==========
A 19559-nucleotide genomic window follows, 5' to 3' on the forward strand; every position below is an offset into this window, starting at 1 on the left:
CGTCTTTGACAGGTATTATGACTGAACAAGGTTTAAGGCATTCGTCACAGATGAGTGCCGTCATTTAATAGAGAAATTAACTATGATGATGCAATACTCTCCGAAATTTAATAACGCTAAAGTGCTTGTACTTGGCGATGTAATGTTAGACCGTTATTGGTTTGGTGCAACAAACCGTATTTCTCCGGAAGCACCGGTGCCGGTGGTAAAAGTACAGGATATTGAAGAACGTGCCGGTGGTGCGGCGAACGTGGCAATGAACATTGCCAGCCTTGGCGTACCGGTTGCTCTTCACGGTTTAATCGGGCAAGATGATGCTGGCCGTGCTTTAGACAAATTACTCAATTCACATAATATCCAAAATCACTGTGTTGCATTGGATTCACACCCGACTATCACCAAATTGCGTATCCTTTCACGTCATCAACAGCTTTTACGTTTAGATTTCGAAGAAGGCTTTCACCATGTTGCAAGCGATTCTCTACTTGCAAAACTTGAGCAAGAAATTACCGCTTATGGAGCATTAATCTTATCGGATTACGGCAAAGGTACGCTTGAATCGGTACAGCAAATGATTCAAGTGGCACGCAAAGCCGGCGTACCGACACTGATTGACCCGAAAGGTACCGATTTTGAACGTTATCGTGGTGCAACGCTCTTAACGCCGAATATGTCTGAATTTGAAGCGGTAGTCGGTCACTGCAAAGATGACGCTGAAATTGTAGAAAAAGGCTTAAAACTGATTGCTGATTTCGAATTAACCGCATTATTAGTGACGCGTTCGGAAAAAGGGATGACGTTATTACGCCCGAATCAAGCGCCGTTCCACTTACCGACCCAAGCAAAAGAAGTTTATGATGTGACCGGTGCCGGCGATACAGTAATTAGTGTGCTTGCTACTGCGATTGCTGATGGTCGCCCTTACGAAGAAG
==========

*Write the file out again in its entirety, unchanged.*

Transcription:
A 19559-nucleotide genomic window follows, 5' to 3' on the forward strand; every position below is an offset into this window, starting at 1 on the left:
CGTCTTTGACAGGTATTATGACTGAACAAGGTTTAAGGCATTCGTCACAGATGAGTGCCGTCATTTAATAGAGAAATTAACTATGATGATGCAATACTCTCCGAAATTTAATAACGCTAAAGTGCTTGTACTTGGCGATGTAATGTTAGACCGTTATTGGTTTGGTGCAACAAACCGTATTTCTCCGGAAGCACCGGTGCCGGTGGTAAAAGTACAGGATATTGAAGAACGTGCCGGTGGTGCGGCGAACGTGGCAATGAACATTGCCAGCCTTGGCGTACCGGTTGCTCTTCACGGTTTAATCGGGCAAGATGATGCTGGCCGTGCTTTAGACAAATTACTCAATTCACATAATATCCAAAATCACTGTGTTGCATTGGATTCACACCCGACTATCACCAAATTGCGTATCCTTTCACGTCATCAACAGCTTTTACGTTTAGATTTCGAAGAAGGCTTTCACCATGTTGCAAGCGATTCTCTACTTGCAAAACTTGAGCAAGAAATTACCGCTTATGGAGCATTAATCTTATCGGATTACGGCAAAGGTACGCTTGAATCGGTACAGCAAATGATTCAAGTGGCACGCAAAGCCGGCGTACCGACACTGATTGACCCGAAAGGTACCGATTTTGAACGTTATCGTGGTGCAACGCTCTTAACGCCGAATATGTCTGAATTTGAAGCGGTAGTCGGTCACTGCAAAGATGACGCTGAAATTGTAGAAAAAGGCTTAAAACTGATTGCTGATTTCGAATTAACCGCATTATTAGTGACGCGTTCGGAAAAAGGGATGACGTTATTACGCCCGAATCAAGCGCCGTTCCACTTACCGACCCAAGCAAAAGAAGTTTATGATGTGACCGGTGCCGGCGATACAGTAATTAGTGTGCTTGCTACTGCGATTGCTGATGGTCGCCCTTACGAAGAAG